Image via Kaleela
The Arab world possesses a rich textile culture, tradition, and diversity, which is beautifully reflected in the attire worn by its people. Among the most iconic and recognisable articles of clothing are the various types of keffiyehs, or scarves. These garments, both functional and deeply symbolic, have a longstanding history and play a significant role in expressing cultural identity across the region. From the classic Palestinian keffiyeh to the Jordanian shemagh and the Egyptian shemagh of the Sinai, each type of keffiyeh or scarf possesses distinct features, patterns, and significance.
Let’s delve deeper into the captivating world of these diverse head coverings, discovering the unique attributes that set them apart and the cultural narratives they weave throughout the Arab world.
The Palestinian Keffiyeh
The Palestinian keffiyeh is a deeply symbolic and iconic headscarf that holds profound cultural and political significance in the Palestinian territories and beyond. It is instantly recognisable for its classic black and white checkered pattern, which consists of square-shaped motifs woven together to create a distinct and timeless design, which include fishnet and olive branch patterns. The keffiyeh is more than just a piece of clothing; it embodies the enduring resilience, unity, and national identity of the Palestinian people. This revered headscarf has been an enduring symbol of Palestinian solidarity, a steadfast expression of their quest for independence and the preservation of their cultural heritage in the face of adversity. Today, the Palestinian keffiyeh serves as a tangible reminder of the historical journey from a cultural accessory to a powerful political symbol, embodying the ongoing Palestinian struggle for justice, freedom, and statehood.
The Egyptian Shemagh of Sinai
The Sinai shemagh is characterised by its smaller and intricately woven checkered patterns. These patterns often feature a multitude of vibrant colours, reflecting the diverse and rich culture of the Sinai peninsula. The checks in the design are typically on a smaller scale compared to the larger and bolder patterns found in some other keffiyehs. The visual appeal of the Sinai shemagh is a complex interplay of colours and shapes, contributing to its distinctive and striking appearance. When made in black and white, some people mistake it for the Palestinian keffiyeh; however, each maintains its own unique charm and cultural significance.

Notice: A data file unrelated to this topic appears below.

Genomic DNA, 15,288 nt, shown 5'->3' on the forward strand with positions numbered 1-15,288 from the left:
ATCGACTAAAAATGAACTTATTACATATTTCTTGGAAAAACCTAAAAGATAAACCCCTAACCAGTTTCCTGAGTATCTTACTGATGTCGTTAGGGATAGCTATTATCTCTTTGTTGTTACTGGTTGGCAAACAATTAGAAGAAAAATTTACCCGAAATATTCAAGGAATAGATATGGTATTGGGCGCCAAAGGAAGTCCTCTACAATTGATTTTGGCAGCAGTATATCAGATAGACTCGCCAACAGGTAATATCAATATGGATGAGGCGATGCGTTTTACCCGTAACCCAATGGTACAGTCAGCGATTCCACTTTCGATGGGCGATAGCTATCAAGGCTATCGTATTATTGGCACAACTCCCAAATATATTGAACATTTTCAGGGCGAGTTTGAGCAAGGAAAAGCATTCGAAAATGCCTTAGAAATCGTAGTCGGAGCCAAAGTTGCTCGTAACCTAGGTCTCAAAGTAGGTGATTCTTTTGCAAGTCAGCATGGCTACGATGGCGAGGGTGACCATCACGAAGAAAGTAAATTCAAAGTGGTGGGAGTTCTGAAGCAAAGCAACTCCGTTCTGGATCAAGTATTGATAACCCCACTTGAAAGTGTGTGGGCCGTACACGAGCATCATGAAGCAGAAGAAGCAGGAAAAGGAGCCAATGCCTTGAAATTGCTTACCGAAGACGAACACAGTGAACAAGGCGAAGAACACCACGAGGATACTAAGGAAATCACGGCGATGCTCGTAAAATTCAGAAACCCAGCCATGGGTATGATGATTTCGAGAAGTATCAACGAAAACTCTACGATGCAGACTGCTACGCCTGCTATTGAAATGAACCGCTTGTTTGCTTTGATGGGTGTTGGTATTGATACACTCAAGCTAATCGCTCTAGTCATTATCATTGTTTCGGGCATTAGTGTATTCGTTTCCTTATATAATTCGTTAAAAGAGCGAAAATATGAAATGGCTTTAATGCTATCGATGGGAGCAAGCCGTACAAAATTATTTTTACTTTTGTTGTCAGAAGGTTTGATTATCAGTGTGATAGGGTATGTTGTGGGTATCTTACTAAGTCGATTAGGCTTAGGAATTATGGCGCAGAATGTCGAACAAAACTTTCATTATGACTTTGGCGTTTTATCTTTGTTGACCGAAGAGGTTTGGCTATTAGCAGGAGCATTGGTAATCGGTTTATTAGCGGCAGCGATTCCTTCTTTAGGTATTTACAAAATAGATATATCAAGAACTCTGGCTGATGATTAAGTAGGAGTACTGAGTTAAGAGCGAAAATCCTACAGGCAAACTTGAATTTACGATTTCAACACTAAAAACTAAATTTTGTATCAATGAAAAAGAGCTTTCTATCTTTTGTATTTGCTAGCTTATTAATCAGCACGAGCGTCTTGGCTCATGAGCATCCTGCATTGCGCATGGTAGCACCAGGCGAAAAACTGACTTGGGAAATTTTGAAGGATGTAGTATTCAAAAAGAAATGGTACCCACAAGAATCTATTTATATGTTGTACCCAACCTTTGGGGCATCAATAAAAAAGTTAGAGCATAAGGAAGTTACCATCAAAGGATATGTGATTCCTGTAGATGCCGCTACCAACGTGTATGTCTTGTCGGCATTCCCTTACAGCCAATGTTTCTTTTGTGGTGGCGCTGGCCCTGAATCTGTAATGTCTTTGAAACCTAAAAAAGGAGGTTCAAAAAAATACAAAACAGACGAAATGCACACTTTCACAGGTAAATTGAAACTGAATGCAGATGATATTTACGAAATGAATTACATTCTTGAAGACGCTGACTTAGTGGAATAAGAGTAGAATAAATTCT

The Jordanian Shemagh
The Jordanian shemagh, or “shmagh”, is a distinctive and culturally significant Middle Eastern head covering. Characterised by its intricate checkered pattern, it typically features a classic red and white design. Worn predominantly in Jordan and by Bedouin communities, this versatile garment serves as both a practical shield against the harsh desert climate and a symbol of cultural identity. It is well-known for its finely detailed grid design. Notably, the Jordanian shemagh often includes decorative haddab, which are the tassels or fringes that hang from its edges. These tassels add an extra layer of cultural significance and aesthetic appeal, making it a unique variation of the traditional head covering. Made from soft and lightweight cotton, it is comfortable for everyday wear and a nod to Jordan’s rich heritage. Beyond its traditional use, the Jordanian shemagh has also found its place in the world of fashion.
The Saudi Ghutrah
The Saudi shemagh, also known as the “ghutrah”, is a traditional head covering commonly worn by the people of Saudi Arabia. It typically features a distinctive checkered pattern with red and white or black and white squares, which vary in size and design depending on the region. This versatile garment serves practical purposes, offering protection from the desert sun and sandstorms and serving as a cultural symbol of identity and heritage. The Saudi shemagh is an iconic accessory that holds a special place in Saudi culture and is often worn with pride to express one’s connection to the rich traditions and history of the Kingdom of Saudi Arabia.